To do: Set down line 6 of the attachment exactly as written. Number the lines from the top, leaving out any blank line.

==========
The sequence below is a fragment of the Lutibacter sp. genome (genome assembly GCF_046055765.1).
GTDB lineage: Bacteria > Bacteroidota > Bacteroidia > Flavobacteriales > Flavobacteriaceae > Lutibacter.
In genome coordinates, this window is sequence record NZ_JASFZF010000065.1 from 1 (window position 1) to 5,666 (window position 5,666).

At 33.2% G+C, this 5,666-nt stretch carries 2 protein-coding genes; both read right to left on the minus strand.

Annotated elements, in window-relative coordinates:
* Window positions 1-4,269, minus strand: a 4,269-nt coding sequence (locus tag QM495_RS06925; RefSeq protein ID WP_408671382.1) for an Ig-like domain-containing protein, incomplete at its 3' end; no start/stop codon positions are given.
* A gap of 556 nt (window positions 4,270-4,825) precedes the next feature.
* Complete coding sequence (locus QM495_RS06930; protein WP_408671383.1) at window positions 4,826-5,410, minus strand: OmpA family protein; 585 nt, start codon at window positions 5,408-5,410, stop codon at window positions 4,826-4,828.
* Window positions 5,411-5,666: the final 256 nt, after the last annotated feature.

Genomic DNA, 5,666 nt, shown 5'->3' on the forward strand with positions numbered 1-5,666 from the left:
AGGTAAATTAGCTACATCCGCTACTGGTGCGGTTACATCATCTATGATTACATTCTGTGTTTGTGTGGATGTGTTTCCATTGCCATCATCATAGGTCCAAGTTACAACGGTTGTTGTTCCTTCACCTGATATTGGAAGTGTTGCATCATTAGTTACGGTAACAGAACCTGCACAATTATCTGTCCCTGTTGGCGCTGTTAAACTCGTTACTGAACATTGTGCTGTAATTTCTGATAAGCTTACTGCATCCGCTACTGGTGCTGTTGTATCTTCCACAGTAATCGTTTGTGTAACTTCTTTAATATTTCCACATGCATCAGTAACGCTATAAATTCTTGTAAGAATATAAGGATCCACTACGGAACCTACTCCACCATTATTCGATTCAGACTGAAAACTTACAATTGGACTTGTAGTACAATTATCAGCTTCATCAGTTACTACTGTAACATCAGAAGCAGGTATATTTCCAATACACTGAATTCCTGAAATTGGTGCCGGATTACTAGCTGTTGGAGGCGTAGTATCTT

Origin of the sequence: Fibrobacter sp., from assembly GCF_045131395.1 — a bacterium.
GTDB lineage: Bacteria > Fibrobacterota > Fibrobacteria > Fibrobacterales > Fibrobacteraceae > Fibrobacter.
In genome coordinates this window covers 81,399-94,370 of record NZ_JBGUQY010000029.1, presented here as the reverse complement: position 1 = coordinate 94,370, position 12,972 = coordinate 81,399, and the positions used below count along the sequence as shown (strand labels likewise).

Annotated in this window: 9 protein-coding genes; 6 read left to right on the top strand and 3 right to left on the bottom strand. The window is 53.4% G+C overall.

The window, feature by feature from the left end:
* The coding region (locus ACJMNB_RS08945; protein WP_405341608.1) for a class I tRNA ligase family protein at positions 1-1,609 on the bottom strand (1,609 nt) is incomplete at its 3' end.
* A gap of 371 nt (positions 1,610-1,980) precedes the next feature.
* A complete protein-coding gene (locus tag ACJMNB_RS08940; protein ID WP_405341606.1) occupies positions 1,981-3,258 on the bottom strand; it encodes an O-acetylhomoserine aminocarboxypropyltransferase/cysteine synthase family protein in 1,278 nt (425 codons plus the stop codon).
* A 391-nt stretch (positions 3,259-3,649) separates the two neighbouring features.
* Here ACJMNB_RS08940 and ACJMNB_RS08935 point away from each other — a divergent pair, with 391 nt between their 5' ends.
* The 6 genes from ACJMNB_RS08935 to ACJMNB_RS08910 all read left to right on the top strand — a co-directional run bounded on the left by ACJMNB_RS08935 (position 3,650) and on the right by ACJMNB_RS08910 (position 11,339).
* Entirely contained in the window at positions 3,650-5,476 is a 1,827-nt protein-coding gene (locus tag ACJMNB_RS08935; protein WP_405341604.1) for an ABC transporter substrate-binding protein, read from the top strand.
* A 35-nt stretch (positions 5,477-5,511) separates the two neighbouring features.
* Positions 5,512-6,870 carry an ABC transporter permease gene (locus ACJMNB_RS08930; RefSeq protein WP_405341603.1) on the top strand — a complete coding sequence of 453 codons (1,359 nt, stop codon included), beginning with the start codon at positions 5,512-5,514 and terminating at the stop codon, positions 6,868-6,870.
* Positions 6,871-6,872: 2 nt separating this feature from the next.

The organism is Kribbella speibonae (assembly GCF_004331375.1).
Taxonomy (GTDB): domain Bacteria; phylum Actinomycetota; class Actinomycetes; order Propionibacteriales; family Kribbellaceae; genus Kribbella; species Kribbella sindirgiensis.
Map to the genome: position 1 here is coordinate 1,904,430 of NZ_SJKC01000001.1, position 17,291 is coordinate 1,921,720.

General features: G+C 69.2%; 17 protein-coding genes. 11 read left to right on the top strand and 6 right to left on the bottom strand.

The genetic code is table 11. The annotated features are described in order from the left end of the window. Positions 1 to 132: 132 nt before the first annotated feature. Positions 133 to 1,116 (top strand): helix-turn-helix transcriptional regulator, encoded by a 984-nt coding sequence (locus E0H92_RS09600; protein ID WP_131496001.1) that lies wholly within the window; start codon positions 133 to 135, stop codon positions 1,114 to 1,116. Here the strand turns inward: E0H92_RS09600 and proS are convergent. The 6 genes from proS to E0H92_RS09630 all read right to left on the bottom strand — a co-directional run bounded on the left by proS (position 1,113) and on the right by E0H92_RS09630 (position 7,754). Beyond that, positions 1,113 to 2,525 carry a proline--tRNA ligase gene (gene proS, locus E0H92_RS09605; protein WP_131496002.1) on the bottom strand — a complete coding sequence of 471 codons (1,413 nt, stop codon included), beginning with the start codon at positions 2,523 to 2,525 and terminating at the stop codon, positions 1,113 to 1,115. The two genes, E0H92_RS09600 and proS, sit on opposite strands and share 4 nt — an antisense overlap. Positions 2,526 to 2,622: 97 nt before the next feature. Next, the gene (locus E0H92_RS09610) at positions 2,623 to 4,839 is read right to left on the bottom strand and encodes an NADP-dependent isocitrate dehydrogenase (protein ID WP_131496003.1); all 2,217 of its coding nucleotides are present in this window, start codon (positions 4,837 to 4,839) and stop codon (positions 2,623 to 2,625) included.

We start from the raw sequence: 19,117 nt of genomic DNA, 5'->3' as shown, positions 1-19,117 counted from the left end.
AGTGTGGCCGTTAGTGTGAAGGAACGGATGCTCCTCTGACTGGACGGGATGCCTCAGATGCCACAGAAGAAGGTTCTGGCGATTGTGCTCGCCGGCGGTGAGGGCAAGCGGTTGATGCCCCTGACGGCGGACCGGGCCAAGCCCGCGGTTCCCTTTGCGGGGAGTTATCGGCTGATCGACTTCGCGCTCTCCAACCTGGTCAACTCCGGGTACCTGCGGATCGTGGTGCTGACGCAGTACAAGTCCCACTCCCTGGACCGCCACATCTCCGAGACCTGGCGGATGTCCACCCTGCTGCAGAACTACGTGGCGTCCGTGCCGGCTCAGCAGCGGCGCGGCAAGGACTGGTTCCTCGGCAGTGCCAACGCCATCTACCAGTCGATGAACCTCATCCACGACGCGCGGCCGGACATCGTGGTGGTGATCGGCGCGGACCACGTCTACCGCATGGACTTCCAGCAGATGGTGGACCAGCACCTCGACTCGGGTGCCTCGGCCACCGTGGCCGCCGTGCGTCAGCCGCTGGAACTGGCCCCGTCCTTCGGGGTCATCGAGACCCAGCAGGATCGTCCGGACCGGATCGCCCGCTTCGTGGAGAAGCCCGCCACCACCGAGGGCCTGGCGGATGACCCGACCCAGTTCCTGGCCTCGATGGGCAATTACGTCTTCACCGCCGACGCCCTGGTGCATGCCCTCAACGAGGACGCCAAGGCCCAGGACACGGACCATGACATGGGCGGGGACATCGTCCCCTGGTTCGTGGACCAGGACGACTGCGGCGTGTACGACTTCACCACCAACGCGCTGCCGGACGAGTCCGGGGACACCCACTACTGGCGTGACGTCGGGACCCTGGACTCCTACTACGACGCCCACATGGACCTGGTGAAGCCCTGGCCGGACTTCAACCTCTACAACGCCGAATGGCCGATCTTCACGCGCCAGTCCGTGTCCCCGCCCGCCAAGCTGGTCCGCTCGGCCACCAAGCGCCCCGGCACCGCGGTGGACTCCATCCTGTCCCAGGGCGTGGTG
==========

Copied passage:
* Window positions 1-4,269, minus strand: a 4,269-nt coding sequence (locus tag QM495_RS06925; RefSeq protein ID WP_408671382.1) for an Ig-like domain-containing protein, incomplete at its 3' end; no start/stop codon positions are given.